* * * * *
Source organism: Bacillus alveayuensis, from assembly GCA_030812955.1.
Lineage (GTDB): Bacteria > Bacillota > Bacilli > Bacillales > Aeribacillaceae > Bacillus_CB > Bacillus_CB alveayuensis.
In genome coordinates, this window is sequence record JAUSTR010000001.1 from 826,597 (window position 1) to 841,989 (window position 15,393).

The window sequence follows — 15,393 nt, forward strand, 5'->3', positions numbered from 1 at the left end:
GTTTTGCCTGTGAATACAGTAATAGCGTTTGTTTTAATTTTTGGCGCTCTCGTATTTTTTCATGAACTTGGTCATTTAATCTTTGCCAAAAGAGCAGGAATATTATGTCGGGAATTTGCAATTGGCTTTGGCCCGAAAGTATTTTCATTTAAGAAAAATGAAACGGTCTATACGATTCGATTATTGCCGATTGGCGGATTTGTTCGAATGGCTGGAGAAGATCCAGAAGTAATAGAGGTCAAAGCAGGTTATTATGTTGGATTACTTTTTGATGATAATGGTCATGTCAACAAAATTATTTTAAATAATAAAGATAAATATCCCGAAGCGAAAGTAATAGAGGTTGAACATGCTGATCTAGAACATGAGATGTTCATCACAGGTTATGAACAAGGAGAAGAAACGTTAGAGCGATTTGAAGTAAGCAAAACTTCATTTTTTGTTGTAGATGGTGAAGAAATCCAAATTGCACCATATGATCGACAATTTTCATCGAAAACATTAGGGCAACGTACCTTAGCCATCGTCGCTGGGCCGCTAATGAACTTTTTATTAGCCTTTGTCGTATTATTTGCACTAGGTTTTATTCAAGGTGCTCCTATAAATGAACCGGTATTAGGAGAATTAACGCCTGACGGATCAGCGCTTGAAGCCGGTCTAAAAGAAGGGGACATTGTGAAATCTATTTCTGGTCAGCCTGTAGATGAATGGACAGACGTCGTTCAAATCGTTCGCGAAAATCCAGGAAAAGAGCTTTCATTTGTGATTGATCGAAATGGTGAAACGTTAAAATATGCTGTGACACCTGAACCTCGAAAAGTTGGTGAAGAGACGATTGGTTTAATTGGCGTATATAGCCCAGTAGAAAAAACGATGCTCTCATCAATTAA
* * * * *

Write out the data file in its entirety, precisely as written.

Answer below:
Source organism: Bacillus alveayuensis, from assembly GCA_030812955.1.
Lineage (GTDB): Bacteria > Bacillota > Bacilli > Bacillales > Aeribacillaceae > Bacillus_CB > Bacillus_CB alveayuensis.
In genome coordinates, this window is sequence record JAUSTR010000001.1 from 826,597 (window position 1) to 841,989 (window position 15,393).

The window sequence follows — 15,393 nt, forward strand, 5'->3', positions numbered from 1 at the left end:
GTTTTGCCTGTGAATACAGTAATAGCGTTTGTTTTAATTTTTGGCGCTCTCGTATTTTTTCATGAACTTGGTCATTTAATCTTTGCCAAAAGAGCAGGAATATTATGTCGGGAATTTGCAATTGGCTTTGGCCCGAAAGTATTTTCATTTAAGAAAAATGAAACGGTCTATACGATTCGATTATTGCCGATTGGCGGATTTGTTCGAATGGCTGGAGAAGATCCAGAAGTAATAGAGGTCAAAGCAGGTTATTATGTTGGATTACTTTTTGATGATAATGGTCATGTCAACAAAATTATTTTAAATAATAAAGATAAATATCCCGAAGCGAAAGTAATAGAGGTTGAACATGCTGATCTAGAACATGAGATGTTCATCACAGGTTATGAACAAGGAGAAGAAACGTTAGAGCGATTTGAAGTAAGCAAAACTTCATTTTTTGTTGTAGATGGTGAAGAAATCCAAATTGCACCATATGATCGACAATTTTCATCGAAAACATTAGGGCAACGTACCTTAGCCATCGTCGCTGGGCCGCTAATGAACTTTTTATTAGCCTTTGTCGTATTATTTGCACTAGGTTTTATTCAAGGTGCTCCTATAAATGAACCGGTATTAGGAGAATTAACGCCTGACGGATCAGCGCTTGAAGCCGGTCTAAAAGAAGGGGACATTGTGAAATCTATTTCTGGTCAGCCTGTAGATGAATGGACAGACGTCGTTCAAATCGTTCGCGAAAATCCAGGAAAAGAGCTTTCATTTGTGATTGATCGAAATGGTGAAACGTTAAAATATGCTGTGACACCTGAACCTCGAAAAGTTGGTGAAGAGACGATTGGTTTAATTGGCGTATATAGCCCAGTAGAAAAAACGATGCTCTCATCAATTAA